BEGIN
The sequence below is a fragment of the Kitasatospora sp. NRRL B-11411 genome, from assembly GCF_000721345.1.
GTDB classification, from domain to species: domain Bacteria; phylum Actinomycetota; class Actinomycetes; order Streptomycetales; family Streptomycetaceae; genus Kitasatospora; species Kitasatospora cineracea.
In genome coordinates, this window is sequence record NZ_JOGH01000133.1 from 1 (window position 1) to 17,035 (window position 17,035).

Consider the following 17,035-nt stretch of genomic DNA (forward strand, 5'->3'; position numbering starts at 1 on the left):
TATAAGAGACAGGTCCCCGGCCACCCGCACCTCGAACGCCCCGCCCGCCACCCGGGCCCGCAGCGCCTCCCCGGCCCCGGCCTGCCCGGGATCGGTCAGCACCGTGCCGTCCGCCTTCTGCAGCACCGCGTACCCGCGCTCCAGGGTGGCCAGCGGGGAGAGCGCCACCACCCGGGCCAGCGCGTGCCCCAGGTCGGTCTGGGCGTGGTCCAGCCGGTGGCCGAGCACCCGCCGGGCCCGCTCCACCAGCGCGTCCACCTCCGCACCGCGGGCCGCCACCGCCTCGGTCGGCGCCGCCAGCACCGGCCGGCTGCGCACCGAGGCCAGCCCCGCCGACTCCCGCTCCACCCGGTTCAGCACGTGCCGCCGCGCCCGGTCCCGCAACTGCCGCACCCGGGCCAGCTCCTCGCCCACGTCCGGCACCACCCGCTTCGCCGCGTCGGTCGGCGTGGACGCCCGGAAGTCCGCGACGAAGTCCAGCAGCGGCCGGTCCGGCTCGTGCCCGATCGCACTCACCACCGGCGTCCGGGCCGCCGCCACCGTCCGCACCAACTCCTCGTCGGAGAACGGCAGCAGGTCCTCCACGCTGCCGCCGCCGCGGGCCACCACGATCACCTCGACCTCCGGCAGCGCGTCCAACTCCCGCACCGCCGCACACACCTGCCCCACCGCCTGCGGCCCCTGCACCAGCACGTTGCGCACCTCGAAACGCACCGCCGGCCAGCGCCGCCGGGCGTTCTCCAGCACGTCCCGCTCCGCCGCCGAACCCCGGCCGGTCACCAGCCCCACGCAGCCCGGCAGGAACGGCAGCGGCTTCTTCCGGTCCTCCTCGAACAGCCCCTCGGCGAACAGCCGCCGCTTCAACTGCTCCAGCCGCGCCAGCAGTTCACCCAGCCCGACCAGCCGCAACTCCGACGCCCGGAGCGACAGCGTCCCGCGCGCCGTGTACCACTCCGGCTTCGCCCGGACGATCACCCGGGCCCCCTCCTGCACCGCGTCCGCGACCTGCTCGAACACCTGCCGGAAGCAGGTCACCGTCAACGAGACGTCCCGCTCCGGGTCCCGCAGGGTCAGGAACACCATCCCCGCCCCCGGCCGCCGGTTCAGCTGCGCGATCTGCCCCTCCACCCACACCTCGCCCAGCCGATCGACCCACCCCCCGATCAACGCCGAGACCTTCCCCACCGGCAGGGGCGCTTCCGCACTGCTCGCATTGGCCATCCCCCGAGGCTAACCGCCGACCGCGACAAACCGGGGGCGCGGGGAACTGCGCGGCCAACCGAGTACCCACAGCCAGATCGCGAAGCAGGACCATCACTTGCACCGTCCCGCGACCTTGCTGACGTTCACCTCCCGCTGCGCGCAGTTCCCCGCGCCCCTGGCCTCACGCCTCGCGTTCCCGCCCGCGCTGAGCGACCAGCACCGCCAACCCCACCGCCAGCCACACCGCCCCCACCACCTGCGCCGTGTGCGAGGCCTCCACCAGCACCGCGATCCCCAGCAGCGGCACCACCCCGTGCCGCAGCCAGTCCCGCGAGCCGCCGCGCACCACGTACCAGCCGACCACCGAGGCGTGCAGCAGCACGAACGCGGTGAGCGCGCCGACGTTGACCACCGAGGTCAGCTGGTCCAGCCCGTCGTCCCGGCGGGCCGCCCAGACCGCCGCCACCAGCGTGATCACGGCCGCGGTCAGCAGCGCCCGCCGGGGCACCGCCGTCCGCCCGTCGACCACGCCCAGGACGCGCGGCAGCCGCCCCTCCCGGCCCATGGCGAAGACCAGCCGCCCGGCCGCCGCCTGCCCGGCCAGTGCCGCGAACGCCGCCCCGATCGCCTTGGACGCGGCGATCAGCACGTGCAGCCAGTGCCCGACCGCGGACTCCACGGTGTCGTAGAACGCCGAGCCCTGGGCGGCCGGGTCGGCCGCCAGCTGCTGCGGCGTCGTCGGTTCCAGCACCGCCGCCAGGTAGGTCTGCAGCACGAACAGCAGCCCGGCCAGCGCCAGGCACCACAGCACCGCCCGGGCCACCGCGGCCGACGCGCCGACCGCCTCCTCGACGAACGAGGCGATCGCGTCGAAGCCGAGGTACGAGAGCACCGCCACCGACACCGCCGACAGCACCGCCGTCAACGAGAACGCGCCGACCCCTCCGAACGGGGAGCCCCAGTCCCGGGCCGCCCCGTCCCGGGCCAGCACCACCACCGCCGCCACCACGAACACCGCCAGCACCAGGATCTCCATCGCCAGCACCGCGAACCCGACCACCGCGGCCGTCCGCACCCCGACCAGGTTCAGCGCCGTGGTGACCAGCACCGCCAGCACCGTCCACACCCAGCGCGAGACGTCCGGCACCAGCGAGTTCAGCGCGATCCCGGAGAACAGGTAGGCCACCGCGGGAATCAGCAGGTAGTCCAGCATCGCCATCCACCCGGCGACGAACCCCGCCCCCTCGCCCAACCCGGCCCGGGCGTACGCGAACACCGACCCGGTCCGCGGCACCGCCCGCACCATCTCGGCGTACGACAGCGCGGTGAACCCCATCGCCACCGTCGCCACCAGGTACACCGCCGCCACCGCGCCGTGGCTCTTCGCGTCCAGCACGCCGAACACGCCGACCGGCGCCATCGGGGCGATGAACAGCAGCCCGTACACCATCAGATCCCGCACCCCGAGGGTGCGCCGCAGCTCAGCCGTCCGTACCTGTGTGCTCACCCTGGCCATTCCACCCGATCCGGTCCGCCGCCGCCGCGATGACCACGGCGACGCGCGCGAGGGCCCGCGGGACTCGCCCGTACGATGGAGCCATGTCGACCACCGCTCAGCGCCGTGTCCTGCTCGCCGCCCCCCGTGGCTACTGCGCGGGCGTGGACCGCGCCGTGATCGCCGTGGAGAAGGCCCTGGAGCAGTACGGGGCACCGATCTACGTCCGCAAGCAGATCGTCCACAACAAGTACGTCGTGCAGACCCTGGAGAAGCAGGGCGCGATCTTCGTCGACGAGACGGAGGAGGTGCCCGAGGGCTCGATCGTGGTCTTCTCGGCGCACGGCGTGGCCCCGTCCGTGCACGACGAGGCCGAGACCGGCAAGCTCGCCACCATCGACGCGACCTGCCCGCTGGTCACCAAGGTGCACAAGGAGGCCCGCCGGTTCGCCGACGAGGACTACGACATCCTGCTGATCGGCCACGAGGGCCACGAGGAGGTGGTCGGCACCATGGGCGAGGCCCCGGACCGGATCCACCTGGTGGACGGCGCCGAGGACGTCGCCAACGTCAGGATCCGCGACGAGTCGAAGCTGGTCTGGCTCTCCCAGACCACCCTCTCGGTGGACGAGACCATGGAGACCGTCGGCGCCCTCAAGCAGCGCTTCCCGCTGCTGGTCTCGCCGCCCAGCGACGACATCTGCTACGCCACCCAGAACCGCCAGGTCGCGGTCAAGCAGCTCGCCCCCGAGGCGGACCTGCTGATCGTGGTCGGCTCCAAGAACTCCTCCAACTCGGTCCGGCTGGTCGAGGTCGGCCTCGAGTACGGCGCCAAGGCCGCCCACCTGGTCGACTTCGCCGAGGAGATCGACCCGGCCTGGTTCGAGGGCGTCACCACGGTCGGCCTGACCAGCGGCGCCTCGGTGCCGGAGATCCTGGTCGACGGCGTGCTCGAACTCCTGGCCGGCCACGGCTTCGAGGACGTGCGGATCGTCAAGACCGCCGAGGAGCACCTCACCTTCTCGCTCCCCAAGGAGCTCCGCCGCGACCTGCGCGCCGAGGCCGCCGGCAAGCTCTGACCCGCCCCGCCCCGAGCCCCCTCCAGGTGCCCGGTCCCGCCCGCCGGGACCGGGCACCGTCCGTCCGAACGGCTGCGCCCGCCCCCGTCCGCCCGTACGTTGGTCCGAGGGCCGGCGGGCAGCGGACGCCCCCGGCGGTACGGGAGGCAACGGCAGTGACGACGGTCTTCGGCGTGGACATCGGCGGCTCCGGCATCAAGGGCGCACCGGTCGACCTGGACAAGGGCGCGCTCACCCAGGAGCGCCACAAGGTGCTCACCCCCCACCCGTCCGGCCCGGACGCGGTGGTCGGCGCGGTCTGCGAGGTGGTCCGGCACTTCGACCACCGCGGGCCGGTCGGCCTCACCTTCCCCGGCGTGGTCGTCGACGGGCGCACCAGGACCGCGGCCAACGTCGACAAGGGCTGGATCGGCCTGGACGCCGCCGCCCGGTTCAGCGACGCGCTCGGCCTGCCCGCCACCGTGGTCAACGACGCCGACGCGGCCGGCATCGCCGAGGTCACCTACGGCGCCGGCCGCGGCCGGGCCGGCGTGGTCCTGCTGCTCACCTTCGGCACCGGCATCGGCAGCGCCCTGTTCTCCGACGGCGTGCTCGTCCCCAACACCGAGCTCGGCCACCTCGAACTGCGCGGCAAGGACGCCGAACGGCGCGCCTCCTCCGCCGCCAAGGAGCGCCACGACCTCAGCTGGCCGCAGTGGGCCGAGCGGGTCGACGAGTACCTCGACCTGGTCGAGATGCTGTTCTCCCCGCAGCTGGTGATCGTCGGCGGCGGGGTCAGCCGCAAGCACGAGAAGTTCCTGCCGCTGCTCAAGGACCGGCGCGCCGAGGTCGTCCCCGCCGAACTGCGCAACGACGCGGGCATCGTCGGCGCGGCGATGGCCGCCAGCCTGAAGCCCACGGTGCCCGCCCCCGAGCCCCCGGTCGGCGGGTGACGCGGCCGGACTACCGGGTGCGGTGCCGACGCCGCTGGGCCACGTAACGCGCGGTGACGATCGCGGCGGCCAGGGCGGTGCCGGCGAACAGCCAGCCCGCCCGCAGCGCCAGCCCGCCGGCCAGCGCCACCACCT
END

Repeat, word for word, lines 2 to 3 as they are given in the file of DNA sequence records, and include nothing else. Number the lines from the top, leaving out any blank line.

GTDB classification, from domain to species: domain Bacteria; phylum Actinomycetota; class Actinomycetes; order Streptomycetales; family Streptomycetaceae; genus Kitasatospora; species Kitasatospora cineracea.
In genome coordinates, this window is sequence record NZ_JOGH01000133.1 from 1 (window position 1) to 17,035 (window position 17,035).